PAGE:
Is there a standard definition of what a local, independent business is? Or in other words, when does an independent business become a chain? There’s probably no better person to ask than Stacy Mitchell, a senior researcher at the Institute for Local Self-Reliance and author of the just-released Big Box Swindle: The True Cost of Mega-Retailers and the Fight for America’s Independent Businesses.
An excerpt from the book:
“There is no commonly agreed upon definition, but in this book, a locally owned, independent business is majority owned by one or more people who live in the community, who have full decision-making power over the business and operate few enough outlets that they remain personally connected to their employees and customers. This excludes most franchise outlets, like McDonald’s and Subway. These are ostensibly owned by a local entrepreneur, who invests time and money in the business, but does not have full decision-making power and must follow rules handed down by the franchise corporation, which also takes a share of the profit. As for the last characteristic, there is no hard and fast rule about the number of outlets before a independent business begins to function more like a chain, but the regular presence of the owner working at the stores is a good sign. Businesses with two to three outlets usually pass the test, and those with more than a dozen rarely do. Those in between might fall on either side.” End of excerpt.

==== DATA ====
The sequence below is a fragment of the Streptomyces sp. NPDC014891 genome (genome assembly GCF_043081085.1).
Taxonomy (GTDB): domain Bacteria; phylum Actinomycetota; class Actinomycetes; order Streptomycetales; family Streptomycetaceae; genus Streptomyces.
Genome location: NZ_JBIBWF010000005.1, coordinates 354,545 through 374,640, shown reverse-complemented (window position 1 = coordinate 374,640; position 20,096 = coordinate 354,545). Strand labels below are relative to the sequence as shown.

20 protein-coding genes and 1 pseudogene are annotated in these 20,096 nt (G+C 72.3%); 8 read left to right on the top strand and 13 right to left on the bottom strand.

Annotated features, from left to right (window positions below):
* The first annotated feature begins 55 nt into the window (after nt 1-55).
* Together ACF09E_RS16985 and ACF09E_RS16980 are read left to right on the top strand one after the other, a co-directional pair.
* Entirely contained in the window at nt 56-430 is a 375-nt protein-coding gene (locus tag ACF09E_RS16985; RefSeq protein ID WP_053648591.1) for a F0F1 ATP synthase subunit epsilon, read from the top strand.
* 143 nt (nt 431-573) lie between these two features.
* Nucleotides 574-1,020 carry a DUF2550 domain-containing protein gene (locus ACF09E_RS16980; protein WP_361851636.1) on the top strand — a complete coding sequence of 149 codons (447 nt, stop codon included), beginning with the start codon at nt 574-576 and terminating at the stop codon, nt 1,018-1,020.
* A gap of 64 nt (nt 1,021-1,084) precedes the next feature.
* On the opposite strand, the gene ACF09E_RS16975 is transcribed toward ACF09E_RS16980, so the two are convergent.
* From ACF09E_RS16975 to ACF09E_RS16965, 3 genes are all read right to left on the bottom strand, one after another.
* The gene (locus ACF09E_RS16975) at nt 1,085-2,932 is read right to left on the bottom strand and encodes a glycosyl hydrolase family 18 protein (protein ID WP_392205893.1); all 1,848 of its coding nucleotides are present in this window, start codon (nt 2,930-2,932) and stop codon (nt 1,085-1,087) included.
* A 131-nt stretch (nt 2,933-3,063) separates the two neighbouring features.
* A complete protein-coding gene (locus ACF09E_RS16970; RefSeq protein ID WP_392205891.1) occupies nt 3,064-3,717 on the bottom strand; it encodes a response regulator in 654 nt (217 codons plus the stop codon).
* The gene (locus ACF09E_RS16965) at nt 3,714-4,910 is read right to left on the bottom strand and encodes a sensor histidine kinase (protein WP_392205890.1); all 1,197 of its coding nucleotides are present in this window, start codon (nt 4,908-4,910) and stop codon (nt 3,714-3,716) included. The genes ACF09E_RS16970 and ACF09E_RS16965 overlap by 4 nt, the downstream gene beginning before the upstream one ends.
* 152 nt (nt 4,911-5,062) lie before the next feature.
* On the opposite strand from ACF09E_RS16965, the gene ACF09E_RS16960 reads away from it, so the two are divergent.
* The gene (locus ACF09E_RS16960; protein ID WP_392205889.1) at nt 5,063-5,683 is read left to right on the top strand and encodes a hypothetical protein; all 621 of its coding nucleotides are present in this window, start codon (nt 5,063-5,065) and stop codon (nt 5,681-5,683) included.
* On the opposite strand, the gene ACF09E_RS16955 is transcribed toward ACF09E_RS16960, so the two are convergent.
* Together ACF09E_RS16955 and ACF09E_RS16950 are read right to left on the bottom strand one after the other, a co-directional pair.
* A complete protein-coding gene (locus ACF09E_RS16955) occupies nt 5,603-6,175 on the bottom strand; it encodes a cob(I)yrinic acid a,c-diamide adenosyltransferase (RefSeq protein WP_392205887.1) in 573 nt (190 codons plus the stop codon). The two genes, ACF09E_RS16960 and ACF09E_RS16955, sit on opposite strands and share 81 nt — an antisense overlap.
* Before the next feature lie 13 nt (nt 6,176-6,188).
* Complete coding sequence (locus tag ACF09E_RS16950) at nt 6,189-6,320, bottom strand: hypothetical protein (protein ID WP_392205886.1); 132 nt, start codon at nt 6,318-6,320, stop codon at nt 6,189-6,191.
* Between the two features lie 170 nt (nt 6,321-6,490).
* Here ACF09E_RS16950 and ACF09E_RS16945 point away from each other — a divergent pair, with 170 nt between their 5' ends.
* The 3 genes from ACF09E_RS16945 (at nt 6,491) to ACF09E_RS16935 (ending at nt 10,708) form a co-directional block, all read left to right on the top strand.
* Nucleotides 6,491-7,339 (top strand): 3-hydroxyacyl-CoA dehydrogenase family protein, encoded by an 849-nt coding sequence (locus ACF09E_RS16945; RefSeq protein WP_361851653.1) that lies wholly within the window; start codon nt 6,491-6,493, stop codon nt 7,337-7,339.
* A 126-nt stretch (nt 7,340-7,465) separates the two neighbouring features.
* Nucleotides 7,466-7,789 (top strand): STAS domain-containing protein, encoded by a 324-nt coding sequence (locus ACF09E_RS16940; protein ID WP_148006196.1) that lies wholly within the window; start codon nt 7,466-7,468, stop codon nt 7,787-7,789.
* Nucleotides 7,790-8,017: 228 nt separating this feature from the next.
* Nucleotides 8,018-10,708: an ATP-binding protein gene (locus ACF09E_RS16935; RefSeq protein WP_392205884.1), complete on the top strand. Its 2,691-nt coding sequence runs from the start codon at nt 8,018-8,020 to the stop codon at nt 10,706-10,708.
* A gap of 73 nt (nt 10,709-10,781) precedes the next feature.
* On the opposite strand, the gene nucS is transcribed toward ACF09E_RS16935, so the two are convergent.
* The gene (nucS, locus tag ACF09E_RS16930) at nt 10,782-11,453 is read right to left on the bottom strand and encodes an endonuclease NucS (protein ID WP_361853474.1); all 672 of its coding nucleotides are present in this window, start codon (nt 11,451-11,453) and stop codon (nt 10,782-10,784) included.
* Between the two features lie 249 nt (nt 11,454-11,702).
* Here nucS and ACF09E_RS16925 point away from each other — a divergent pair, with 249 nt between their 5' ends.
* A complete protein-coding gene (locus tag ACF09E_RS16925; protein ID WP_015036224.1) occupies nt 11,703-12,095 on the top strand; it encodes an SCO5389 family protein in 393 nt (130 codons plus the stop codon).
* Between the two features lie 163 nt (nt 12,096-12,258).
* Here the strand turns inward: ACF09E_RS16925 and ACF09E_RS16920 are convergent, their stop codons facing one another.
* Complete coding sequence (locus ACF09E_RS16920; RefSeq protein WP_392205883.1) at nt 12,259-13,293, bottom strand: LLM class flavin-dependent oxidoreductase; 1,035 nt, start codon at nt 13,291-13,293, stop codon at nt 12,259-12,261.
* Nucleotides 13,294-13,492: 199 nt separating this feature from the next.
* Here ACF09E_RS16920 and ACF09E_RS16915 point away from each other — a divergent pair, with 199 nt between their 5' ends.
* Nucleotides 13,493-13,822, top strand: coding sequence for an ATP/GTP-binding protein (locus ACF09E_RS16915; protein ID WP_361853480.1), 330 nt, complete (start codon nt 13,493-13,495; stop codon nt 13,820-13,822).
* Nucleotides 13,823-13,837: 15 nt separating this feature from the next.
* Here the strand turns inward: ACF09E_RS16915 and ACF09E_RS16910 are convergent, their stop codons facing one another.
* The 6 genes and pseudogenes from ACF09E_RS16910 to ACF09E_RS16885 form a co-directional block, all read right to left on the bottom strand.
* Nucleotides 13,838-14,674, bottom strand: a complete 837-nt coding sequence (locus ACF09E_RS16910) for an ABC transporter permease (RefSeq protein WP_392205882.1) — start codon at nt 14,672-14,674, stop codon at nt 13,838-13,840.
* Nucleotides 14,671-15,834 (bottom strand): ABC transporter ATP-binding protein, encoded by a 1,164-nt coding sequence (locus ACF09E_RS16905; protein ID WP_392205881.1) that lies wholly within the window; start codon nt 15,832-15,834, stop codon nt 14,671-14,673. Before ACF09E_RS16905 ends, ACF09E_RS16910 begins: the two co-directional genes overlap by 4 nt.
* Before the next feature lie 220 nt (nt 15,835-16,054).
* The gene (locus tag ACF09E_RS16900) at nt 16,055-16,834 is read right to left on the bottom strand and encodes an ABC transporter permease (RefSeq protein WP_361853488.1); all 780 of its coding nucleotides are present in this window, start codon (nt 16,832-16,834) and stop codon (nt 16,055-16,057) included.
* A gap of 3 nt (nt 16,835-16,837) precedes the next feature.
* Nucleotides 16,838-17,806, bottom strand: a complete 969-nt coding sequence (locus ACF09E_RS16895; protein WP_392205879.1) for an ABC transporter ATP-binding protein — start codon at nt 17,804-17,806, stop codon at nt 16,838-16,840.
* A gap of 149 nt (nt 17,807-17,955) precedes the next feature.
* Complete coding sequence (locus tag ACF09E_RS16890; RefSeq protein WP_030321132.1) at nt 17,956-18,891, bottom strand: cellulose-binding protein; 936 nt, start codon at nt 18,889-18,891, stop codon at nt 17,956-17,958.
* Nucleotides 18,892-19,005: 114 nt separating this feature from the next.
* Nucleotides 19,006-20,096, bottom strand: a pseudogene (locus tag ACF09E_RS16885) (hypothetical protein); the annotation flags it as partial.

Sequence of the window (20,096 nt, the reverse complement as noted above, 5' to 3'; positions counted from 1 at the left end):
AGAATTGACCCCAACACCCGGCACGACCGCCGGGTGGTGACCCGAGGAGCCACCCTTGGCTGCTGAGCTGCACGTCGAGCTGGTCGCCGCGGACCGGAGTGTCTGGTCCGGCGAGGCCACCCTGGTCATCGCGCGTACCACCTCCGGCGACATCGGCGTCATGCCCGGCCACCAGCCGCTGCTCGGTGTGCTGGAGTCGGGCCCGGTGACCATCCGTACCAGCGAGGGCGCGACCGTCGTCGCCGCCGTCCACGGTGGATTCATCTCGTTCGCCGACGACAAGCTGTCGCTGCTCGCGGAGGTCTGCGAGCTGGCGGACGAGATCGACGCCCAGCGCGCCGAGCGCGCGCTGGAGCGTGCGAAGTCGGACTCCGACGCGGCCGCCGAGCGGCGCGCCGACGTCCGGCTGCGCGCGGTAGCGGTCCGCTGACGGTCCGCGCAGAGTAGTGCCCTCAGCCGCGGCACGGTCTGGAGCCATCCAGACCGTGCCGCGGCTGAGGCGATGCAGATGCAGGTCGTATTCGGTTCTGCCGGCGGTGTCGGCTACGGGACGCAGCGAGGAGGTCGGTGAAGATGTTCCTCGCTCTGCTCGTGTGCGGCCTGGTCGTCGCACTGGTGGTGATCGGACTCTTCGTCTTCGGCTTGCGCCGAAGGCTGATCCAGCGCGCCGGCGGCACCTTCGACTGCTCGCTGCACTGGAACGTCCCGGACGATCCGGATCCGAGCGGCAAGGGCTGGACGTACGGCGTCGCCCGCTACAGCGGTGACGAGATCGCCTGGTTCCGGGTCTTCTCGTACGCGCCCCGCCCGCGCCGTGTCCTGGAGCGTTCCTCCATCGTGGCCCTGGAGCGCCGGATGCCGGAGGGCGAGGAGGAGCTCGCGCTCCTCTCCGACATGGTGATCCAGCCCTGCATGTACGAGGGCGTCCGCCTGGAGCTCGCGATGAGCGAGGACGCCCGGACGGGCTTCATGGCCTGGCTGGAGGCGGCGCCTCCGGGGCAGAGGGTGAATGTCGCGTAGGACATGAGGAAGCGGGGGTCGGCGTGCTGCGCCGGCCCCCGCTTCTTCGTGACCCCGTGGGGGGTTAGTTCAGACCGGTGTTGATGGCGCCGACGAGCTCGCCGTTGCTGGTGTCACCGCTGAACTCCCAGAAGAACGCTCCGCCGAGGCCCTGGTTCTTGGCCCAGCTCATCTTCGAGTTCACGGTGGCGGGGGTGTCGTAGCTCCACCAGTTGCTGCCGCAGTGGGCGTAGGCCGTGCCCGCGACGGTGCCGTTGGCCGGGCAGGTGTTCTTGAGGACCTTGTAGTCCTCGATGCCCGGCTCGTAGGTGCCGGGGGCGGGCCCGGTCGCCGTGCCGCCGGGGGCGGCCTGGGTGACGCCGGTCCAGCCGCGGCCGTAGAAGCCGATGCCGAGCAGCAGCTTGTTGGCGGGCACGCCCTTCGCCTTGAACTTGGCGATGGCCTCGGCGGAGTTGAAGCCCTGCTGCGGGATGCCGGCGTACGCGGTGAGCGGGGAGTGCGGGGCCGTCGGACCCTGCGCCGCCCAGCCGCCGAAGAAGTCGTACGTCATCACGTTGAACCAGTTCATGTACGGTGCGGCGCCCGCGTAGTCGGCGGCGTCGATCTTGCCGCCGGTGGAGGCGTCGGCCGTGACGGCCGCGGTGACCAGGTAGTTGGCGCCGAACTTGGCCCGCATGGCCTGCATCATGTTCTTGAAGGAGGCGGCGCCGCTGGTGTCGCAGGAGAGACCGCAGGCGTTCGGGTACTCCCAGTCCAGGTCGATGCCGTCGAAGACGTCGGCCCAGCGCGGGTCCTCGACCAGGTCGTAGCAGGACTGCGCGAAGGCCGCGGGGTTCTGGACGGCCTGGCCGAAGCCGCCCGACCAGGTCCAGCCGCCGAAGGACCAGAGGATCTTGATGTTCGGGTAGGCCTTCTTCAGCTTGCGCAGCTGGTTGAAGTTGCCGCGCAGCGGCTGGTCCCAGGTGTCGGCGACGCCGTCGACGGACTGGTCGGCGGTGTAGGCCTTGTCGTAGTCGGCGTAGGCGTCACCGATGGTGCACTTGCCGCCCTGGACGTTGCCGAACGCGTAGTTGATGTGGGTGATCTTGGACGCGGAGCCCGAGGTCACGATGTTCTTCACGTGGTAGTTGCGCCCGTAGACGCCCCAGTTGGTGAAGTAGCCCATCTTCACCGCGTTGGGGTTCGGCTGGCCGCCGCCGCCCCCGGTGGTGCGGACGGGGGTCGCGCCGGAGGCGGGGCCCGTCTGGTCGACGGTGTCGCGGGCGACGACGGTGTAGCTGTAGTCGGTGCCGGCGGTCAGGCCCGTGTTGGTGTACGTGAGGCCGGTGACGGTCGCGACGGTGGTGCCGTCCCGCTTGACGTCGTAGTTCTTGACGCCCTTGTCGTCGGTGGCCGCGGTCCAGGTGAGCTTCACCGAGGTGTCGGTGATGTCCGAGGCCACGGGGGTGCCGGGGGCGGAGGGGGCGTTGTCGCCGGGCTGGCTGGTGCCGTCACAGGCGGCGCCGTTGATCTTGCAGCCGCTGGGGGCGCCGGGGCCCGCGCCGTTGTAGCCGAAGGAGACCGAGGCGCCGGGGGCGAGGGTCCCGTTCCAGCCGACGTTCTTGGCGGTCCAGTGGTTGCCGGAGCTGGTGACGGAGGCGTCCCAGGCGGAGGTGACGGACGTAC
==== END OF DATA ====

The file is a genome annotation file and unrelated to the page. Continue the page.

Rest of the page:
Stacy continues, “Many independent business alliances have also created membership definitions. This is the definition my local alliance in Portland, Maine, adopted (it’s a variation on a model definition written by AMIBA)”:
“The business must be in Portland and must be locally owned and independent. We define those terms as follows:
“Locally owned” means the business is privately held and the owner or the majority of the owners live in, or in close proximity to, Portland at least part of the year. This includes employee- and cooperatively owned businesses, as well as nonprofits, but not government units. The business must be registered in Maine with no corporate headquarters outside of the state.
“Independent” means the owner or owners have full decision-making authority over the business, and the business has no more than 10 outlets, with the majority located in Maine.
“Have full decision-making authority” generally excludes franchises. We picked 10 as the number beyond which you are a chain. It’s a subjective call, obviously, but at some point the owner is no longer really engaged with customers and employees, and at that point you lose much of the community and social capital value of local ownership.”